Dear reader,

this Toolbox aims to promote learning, discussion and the testing of participation practices in the field of early childhood education services, especially by families and the community.
The instrument stems primarily from work developed by a group of educators and teachers with the support of researchers and policy makers, in the context of the Erasmus+ strategic partnerships project EQuaP (Enhancing Quality in early childhood education and care through Participation). These stakeholders observed, discussed and tested a number of participation models, developing a format that makes them accessible to the greatest number of colleagues possible and transferable across different educational settings and schools.

Would you like to build a stronger partnership with parents?
Are you, or your educational team, interested in feasible and realistic ways for co-educating children, doing, thinking and deciding together with families?

The different aspects described in this introduction, might be useful for learning about and using the Toolbox in a flexible way, based on individual priorities, interests and needs.

Short presentation of the EQuaP Toolbox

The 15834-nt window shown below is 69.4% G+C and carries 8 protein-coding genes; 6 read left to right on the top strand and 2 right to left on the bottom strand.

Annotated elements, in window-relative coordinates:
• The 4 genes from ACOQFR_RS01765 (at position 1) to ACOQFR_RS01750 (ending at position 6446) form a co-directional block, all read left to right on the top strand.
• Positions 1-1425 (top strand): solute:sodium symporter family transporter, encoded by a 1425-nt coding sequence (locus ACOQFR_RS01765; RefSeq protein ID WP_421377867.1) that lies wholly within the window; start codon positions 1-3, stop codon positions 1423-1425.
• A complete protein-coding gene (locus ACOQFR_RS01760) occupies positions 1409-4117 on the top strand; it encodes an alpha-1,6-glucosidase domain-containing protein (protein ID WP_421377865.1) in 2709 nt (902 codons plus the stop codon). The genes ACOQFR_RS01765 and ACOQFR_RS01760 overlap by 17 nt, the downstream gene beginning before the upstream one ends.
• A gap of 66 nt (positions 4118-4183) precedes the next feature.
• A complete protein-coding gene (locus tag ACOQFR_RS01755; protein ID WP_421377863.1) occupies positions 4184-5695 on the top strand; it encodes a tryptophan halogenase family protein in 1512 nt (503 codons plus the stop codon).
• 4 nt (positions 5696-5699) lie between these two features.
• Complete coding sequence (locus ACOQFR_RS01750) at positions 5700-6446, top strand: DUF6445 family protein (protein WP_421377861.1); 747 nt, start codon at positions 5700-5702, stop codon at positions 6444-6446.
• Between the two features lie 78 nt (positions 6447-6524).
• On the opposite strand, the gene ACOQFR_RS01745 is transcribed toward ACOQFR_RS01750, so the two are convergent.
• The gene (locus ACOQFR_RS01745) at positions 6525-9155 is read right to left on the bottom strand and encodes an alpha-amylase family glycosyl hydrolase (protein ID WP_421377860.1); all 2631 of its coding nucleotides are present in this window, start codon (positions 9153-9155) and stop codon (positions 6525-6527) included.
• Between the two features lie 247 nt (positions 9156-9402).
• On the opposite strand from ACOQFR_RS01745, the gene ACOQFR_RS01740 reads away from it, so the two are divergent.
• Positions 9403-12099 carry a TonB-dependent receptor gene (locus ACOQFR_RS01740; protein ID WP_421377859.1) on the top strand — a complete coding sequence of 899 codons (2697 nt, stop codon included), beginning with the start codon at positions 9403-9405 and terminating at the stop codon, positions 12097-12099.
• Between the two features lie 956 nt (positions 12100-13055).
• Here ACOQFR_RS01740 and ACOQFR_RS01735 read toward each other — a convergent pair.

The tool presented in this document is the main product of the EQuaP project (Enhancing Quality in early childhood education and care through Participation), a three-year Erasmus+ strategic partnership project (2014-17) which involved educators and teachers of pre-schools for children 0-3 and 3-6, public and non-public service providers, researchers, and policy makers belonging to 11 partners from 7 European countries (IT, SE, PT, SI, BE, LV, GR).
The overall objective of the project was to help and improve the quality of early childhood education and care services by promoting participatory practices that make parents, or other family members that accompany their children in the education services, become co-authors, alongside teachers and operators, of a project about children’s education.